Philadelphia has solutions — based on concrete evidence — that can reduce its number of shootings. The problem is we’ve been funding the wrong solutions instead.
When Gov. Tom Wolf signed an executive order in August to make sweeping changes addressing community gun violence, I was optimistic that his stated push to view the problem from “all angles” would include research-based evidence. As part of these efforts, on Dec. 5, the Council on Gun Violence created by the governor held a public hearing at Temple University. I took the opportunity to advocate for an evidence-based approach that has been sorely lacking from the conversation.
To date, Philadelphia has invested too much in programs and ideas that lack rigorous supporting evidence and are not tied specifically to reducing shootings. For instance, months of strategic planning under the city’s Youth Violence Prevention Collaborative by 2016 mostly only yielded piecemeal investments to increase summer jobs and job training for youth and young adults with no demonstrated link to reductions in violence. While Philadelphia has seen rising gun violence in the last three years, other American cities have reduced their levels of violence because they are willing to fund programs with strong evidence and scale those programs when evaluations show success.
The existence of proven interventions suggests that cities can make a real difference. We have seen this in New York City, with millions of dollars dedicated to the Cure Violence public health approach, in Los Angeles with the Gang Reduction and Youth Development strategy, and in cities in Connecticut and Massachusetts with Project Longevity and the Safe and Successful Youth Initiative, respectively.
The research also shows evidence-based strategies save money. A $1 million dollar investment in an evidence-based strategy that prevents at least three gun homicides pays for itself and more.
As of Dec. 8, Philadelphia had 335 homicides, compared with 238 on the same date in 2014 — a year when two evidence-based gun violence interventions were operational in Philadelphia: Focused Deterrence in South Philadelphia and CeaseFire/Cure Violence in North Philadelphia. At that time, homicides across the city were 41% lower. But the city phased out the strategies — one for lack of funding and one mostly for lack of will — even in light of my and my colleagues’ evaluations finding that each intervention reduced shootings by at least 30% in their target areas in the two years after the early 2013 implementation, compared to statistically matched neighborhoods not getting the interventions.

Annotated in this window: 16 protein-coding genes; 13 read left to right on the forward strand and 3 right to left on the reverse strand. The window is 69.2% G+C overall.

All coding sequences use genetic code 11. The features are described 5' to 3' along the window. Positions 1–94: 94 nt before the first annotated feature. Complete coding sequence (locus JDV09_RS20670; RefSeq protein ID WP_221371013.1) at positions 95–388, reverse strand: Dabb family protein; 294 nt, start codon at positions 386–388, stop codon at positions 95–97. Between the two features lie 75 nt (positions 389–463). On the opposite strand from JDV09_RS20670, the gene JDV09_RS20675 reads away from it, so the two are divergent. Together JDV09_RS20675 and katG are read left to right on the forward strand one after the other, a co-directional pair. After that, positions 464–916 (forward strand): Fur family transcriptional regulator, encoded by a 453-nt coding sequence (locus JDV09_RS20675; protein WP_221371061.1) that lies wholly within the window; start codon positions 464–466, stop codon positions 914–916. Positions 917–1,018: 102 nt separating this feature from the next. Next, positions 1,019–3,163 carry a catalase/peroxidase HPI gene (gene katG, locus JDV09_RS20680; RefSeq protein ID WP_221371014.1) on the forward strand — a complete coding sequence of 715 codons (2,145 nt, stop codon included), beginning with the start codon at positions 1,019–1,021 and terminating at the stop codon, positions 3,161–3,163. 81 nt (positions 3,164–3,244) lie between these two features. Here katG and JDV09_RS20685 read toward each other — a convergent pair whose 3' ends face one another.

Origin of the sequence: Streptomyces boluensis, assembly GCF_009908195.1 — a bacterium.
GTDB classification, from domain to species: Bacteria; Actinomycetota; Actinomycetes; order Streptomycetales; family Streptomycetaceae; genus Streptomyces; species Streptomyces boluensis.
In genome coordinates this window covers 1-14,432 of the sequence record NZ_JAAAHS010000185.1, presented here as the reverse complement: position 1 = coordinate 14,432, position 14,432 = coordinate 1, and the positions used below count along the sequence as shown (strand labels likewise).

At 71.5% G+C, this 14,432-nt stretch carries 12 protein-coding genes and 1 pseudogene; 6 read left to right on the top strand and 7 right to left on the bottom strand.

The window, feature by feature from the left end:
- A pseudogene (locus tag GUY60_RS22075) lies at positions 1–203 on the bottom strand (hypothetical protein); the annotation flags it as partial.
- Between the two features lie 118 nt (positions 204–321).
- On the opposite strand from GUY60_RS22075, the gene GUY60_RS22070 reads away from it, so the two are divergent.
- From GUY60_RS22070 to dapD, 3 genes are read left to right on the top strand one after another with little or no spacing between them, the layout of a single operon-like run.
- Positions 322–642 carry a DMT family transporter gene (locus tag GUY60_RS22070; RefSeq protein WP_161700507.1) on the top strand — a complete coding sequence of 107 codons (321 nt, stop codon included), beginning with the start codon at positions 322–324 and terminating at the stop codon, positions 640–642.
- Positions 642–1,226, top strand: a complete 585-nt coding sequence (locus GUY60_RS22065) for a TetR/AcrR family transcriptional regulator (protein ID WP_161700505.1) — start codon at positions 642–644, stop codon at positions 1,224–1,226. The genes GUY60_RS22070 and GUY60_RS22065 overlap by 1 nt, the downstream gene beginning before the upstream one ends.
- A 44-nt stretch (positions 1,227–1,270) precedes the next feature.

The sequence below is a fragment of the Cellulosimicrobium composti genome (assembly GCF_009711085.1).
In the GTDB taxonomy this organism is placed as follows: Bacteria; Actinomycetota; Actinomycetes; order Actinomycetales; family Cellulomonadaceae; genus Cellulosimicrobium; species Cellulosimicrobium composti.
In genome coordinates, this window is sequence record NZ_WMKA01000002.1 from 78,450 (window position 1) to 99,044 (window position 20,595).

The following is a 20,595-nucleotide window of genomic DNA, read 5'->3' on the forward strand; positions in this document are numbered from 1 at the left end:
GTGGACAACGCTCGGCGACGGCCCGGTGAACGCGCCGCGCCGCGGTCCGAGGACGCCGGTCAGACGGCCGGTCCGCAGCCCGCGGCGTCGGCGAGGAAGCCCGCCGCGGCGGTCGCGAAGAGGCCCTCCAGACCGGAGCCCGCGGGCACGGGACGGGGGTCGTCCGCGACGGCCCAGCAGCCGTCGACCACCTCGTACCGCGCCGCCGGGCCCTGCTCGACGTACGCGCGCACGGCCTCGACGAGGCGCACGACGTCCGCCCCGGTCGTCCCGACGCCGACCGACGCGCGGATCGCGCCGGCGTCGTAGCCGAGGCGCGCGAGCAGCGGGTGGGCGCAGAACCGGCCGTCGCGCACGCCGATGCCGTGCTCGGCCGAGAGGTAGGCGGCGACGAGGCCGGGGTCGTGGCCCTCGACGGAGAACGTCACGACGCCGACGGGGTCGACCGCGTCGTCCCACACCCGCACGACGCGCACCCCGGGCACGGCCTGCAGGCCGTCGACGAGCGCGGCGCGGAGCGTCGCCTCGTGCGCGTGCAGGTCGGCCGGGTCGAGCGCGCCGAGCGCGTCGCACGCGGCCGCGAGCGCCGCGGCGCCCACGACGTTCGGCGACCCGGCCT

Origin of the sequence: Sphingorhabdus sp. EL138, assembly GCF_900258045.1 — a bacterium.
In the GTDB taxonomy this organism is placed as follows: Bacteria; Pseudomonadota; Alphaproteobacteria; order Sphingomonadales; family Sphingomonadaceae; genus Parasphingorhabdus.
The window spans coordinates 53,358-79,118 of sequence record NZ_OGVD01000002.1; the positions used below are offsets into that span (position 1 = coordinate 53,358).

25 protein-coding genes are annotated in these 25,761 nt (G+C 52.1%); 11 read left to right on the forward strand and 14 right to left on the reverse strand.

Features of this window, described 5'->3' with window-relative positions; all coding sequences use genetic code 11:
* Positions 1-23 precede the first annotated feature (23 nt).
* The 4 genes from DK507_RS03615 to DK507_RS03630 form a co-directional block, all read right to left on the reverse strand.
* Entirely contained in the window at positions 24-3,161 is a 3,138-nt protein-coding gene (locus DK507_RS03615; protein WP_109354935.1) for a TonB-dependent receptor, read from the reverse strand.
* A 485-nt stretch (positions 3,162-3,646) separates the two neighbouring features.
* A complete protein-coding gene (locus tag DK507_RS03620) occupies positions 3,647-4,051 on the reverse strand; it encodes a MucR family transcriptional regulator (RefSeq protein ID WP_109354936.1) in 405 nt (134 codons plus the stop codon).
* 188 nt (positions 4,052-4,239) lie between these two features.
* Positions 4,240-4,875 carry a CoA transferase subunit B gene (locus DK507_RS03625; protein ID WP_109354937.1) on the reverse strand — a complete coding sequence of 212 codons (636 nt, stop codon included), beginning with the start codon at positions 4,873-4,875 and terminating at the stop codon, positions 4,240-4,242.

Both strategies are based on the idea that violence is a learned behavior. Even shooters do not necessarily want to carry or use guns, but in order to stay safe, they must navigate a social terrain where the street code demands respect and disrespect is met with violence. Data are mined to carefully target the drivers of gun violence and programs are designed to change these norms just as norms around smoking cigarettes have shifted.
Using the evidence-based angle, my recommendations to the commonwealth’s new Special Council on Gun Violence include:
Invest in evidence-based interventions that dismantle the norms that support shooting. Don’t fund or support programs simply because they sound good or are convenient. Cure Violence and Focused Deterrence have carefully crafted activities, trained staff, and research partners working together to faithfully implement proven strategies directly tied to reducing gun violence. The city’s planned 2020 launch of group violence intervention fits the bill. But after an initial infusion of state and local dollars for Year 1, allocation of funds must be committed annually or all careful planning efforts will be squandered.
Encourage cross-agency collaboration at the state and city level that includes data sharing, enabling the integration of needed data nuanced enough to effectively target and serve those most at risk of being a shooter or being shot.
Incentivize and/or fund programs to build in rigorous and transparent evaluation directly alongside program implementation. Support for research-practitioner partnerships also can help nonprofits and government agencies alike augment internal capacity for research and evaluation.
Establish a state center on gun violence research that can identify policy and program options that achieved improvements in outcomes and also determine the associated costs and benefits. A cost-benefit “institute” model such as the Washington State Institute for Public Policy has been used with great success. Only proven programs with a high likelihood of large cost returns get funded.
Philadelphia’s deep poverty, concentrated disadvantage, and structural racism are why we have such persistent violence. But those are complex, generational problems that require enormous investments to tackle over many, many years. To make progress today, we have to invest the few scarce resources we have into programs only into programs that work. We have spent too much time doing what is convenient rather than what is demonstrated. We have to make better choices.
Caterina G. Roman is an associate professor of criminal justice at Temple University. email@example.com